It must be remembered, to be sure, that every person, wishes to maintain his own level in life, and this fixed point, this steady endeavor, is one of the causes which limit human compassion to a certain sphere. The cheesemonger will think that to live like the inmate of a poorhouse is going too far in expressing one’s sympathy; for the sympathy of the cheese-monger is biased in one regard which is, his regard of the opinion of other cheese-mongers and of the saloon-keepers. His compassion is therefore not without its limitations. And thus with every class—and the journalists, living as they do on the pennies of the poor, under the pretense of asserting and defending their rights, they would be the first to heap ridicule on this unlimited compassion.
To identify one’s self wholly and literally with him who is most miserable (and this, only this, is divine compassion), that is to men the “too much” by which one is moved to tears, in a quiet Sunday hour, and about which one unconsciously bursts into laughter when one sees it in reality. The fact is, it is too exalted a sight for daily use; one must have it at some distance to be able to support it. Men are not so familiar with exalted virtue to believe it at once. The contradiction seen here is, therefore, that this exalted virtue manifests itself in.reality, in daily life, quite literally the daily life. When the poet or the orator illustrates this exalted virtue, that is, pictures it in a poetical distance from real life, men are moved; but to see this exalted virtue in reality, the reality of daily life, here in Copenhagen, on the Market Square, in the midst of busy every-day life.! And when the poet or the orator does touch people it is only for a short time, and just so long are men able to believe, almost, in this exalted virtue. But to see it in real life every day.! To be sure, there is an enormous contradiction in the statement that the most exalted of all has become the most every-day occurrence!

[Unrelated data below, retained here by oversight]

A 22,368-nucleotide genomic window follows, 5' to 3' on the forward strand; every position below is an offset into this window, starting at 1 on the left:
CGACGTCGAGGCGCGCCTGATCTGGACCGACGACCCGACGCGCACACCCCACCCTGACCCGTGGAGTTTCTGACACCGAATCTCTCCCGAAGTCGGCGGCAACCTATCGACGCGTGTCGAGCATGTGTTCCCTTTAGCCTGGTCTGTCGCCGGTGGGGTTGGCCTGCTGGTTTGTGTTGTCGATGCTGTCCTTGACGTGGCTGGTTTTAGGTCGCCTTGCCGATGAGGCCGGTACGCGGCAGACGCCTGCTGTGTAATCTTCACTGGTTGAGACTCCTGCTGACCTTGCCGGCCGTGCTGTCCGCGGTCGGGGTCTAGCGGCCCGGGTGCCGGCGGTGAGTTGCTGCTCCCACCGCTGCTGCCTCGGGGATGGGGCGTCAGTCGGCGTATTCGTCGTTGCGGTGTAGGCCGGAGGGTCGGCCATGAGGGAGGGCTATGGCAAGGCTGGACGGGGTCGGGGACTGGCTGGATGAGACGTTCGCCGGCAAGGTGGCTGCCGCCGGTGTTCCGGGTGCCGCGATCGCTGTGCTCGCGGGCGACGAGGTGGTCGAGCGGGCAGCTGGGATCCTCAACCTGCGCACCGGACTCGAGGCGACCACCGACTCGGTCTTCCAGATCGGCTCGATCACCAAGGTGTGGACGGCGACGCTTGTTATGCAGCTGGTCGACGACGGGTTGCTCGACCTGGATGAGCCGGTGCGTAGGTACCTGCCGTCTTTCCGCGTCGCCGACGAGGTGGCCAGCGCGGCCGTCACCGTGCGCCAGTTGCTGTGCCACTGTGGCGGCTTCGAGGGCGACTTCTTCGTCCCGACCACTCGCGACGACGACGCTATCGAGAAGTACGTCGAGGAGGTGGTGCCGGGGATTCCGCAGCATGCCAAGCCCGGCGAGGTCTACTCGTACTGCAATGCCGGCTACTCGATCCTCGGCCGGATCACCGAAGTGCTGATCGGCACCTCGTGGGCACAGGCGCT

Insofar, then, it was certain in advance what would be the inviter’s fate, even if nothing else had contributed to his doom. The absolute, or all which makes for an absolute standard, becomes by that very fact the victim. For men are willing enough to practice sympathy and self-denial, are willing enough to strive for wisdom, etc.; but they wish themselves to determine the standard and to have that read: “to a certain degree.” They do not wish to do away with all these splendid virtues. On the contrary, they want.at a bargain and in all comfort.to have the appearance and the name of practicing them. Truly divine compassion is therefore necessarily the victim so soon as it shows itself in this world. It descends on earth out of compassion for mankind, and yet it is mankind who trample upon it. And whilst it is wandering about among them, scarcely even the sufferer dares to flee to it, for fear of mankind. The fact is, it is most important for the world to keep up the appearance of being compassionate; but this it made out by divine compassion to be a falsehood.and therefore: away with divine compassion!